Vale of Aylesbury Logo Link
Vale of Aylesbury
Methodist Circuit

Reports for August

Back home  /  Good News Reports  /  Church Reports Archive  /  Reports for August

On Sunday, 27 August, the focus of our Circuit Prayers was on Aylesbury

Dear All
Peter shares with us the story of a historic link which when it started, was almost as ground-breaking and radical as the parables that Jesus used to illustrate his teaching. Jesus tells us to offer love and forgiveness to those who hurt us – here is an amazing practical example of that Christian love in action.

Peter writes:

In 1963, just 18 years after the end of the Second World War, to some people, Christ's command to 'love your neighbour' would have had the caveat, 'unless they are German'! "They bombed Nan's chip shop" and similar sentiments were commonplace and feelings towards Germans in some families were still raw.

So, back then, it was a brave step to take when our youth club started a youth exchange with a German sports club in Daun, (pronounced Down). Youth club leaders at that time were the late Ken and Dean Dimmock, Jane Honeyball's parents. Speaking of her pride in what they did, Jane said that less than 20 years previously, her Dad had been fighting the Germans in the war. She said, "Many tears were shed with the hosts they stayed with. They became really good friends with so many of them." This was 'love your neighbour' in action, with no restrictions on who the neighbour was. And what rich rewards have come from those early days.

We suspect that those first Aylesbury and Daun leaders would be astonished to know that this month (August), fifteen current and past leaders and participants travelled to Daun to celebrate with their German friends the 60th anniversary of the exchange. Also, that for several decades now, the exchange was recognised as the longest running club-to-club youth exchange between our two countries.

During that time, literally hundreds of English and German youngsters and their leaders have had the broadening experience of sharing homes, food, fun and laughter with people of a different country, language and culture. Minds have been broadened, stereotyping discarded and lifelong friendships formed. Numerous young people over the years have commented on what a positive impact the experience had on their lives.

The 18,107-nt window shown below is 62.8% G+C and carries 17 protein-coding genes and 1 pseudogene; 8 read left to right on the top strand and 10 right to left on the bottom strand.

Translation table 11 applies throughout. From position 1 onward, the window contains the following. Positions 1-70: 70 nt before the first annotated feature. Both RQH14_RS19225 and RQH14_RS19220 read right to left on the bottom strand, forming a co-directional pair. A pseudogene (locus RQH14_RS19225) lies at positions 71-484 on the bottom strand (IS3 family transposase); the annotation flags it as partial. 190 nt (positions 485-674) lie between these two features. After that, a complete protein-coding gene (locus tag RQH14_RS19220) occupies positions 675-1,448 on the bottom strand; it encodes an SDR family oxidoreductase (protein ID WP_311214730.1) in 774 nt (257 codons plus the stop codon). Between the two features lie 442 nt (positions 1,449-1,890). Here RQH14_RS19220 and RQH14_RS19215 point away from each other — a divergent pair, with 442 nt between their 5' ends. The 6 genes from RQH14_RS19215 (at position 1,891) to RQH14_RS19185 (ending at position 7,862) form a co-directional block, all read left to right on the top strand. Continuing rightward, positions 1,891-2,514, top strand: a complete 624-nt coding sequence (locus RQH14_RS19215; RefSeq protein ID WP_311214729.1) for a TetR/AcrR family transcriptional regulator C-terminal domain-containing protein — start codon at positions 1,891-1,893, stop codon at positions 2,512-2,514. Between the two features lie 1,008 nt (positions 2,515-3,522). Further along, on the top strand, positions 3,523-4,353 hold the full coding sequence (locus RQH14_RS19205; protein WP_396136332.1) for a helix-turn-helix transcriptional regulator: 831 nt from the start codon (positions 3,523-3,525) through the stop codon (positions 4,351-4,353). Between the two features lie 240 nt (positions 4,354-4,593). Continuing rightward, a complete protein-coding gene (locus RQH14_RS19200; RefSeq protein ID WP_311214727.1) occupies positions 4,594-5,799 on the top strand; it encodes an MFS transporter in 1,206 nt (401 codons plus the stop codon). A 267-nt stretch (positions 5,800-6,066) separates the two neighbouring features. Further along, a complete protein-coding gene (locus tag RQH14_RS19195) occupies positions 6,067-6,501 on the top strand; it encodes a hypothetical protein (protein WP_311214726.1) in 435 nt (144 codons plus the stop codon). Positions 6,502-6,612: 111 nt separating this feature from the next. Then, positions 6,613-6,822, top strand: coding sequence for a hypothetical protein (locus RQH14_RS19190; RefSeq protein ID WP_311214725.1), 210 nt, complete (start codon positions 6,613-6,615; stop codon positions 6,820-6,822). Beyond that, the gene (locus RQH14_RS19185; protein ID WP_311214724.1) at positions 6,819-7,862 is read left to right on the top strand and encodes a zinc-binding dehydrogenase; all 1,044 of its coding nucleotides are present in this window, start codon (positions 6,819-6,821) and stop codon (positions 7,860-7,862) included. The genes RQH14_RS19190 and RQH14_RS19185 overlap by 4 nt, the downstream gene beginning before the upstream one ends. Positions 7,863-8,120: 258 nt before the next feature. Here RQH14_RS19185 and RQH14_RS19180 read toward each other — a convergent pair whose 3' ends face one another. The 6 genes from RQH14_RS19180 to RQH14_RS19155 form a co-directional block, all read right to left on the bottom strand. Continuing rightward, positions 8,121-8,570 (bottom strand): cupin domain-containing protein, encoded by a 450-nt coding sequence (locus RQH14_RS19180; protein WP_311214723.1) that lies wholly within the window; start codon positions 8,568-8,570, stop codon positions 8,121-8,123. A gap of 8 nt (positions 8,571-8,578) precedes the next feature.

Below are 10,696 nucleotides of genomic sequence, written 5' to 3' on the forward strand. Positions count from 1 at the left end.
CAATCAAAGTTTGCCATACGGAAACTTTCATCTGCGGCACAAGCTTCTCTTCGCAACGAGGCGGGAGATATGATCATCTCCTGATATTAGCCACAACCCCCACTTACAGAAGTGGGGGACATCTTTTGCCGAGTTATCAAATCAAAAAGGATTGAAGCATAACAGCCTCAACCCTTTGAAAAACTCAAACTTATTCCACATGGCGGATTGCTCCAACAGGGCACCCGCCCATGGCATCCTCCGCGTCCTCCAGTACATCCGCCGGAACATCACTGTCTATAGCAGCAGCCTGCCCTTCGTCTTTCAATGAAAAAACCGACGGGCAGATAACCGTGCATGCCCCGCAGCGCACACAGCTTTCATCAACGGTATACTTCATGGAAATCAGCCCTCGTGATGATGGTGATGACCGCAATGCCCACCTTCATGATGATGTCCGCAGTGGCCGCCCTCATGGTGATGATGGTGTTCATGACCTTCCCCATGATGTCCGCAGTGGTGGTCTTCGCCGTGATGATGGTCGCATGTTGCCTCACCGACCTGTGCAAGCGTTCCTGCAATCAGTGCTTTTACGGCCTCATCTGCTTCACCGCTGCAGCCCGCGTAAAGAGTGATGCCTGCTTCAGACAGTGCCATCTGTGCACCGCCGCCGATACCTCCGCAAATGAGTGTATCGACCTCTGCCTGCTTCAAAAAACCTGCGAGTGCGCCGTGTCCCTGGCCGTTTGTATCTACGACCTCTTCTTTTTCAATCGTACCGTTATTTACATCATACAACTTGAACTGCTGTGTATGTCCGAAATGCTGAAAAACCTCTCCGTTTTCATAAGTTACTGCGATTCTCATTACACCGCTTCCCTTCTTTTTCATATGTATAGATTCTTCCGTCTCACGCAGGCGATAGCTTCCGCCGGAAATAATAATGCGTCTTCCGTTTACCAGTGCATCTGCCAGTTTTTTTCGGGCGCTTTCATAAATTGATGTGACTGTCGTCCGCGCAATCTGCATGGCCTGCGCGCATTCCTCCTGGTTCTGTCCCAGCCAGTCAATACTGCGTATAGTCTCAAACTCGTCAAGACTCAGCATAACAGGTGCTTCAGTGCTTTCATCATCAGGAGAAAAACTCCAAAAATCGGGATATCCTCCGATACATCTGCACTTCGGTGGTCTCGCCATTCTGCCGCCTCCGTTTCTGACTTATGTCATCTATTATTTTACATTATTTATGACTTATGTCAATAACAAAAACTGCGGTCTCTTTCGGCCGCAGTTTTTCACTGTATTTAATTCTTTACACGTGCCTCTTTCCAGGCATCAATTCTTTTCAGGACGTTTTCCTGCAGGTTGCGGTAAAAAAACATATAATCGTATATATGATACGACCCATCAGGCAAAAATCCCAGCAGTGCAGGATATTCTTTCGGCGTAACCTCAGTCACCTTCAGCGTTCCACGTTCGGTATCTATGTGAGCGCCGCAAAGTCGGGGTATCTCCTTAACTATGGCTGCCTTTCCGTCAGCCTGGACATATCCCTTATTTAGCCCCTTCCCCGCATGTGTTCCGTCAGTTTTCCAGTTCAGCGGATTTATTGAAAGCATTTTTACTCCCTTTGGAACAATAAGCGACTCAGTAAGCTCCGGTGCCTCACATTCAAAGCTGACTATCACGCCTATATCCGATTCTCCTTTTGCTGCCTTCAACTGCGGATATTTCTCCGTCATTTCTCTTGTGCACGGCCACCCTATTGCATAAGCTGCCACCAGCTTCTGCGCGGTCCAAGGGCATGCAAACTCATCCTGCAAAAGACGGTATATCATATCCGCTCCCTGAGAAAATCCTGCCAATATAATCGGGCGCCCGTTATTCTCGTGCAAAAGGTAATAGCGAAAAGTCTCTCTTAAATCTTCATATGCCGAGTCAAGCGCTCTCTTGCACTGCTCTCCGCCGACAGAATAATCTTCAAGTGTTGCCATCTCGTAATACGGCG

Viv Kemp, the current exchange leader with Dawn Wright reports that at the anniversary, both sides wanted to keep the exchange going. Next year, 2024, the Germans will be hosting our group in their homes in Daun. In 2025, we will be hosting the German group here. In recent years, it has been possible to include young people from around the circuit. So if any one is interested in finding out more, please contact Viv

Our German friends have also provided a scrap book of photographs over the decades. The text is mainly in German but if you would like to see the book, let me know and I will try to arrange it. Alternatively, if you would like a copy of the 50th anniversary booklet we produced in both English and German, with contributions from the great and the good and from participants from all five decades, just let me know and I can email you a copy.

Peter Green

Editors Note: Contact details can be found in the Circuit Directory.--------------------------------------------------

On Sunday 20th August we focus our Prayers on our Preachers

Dear All,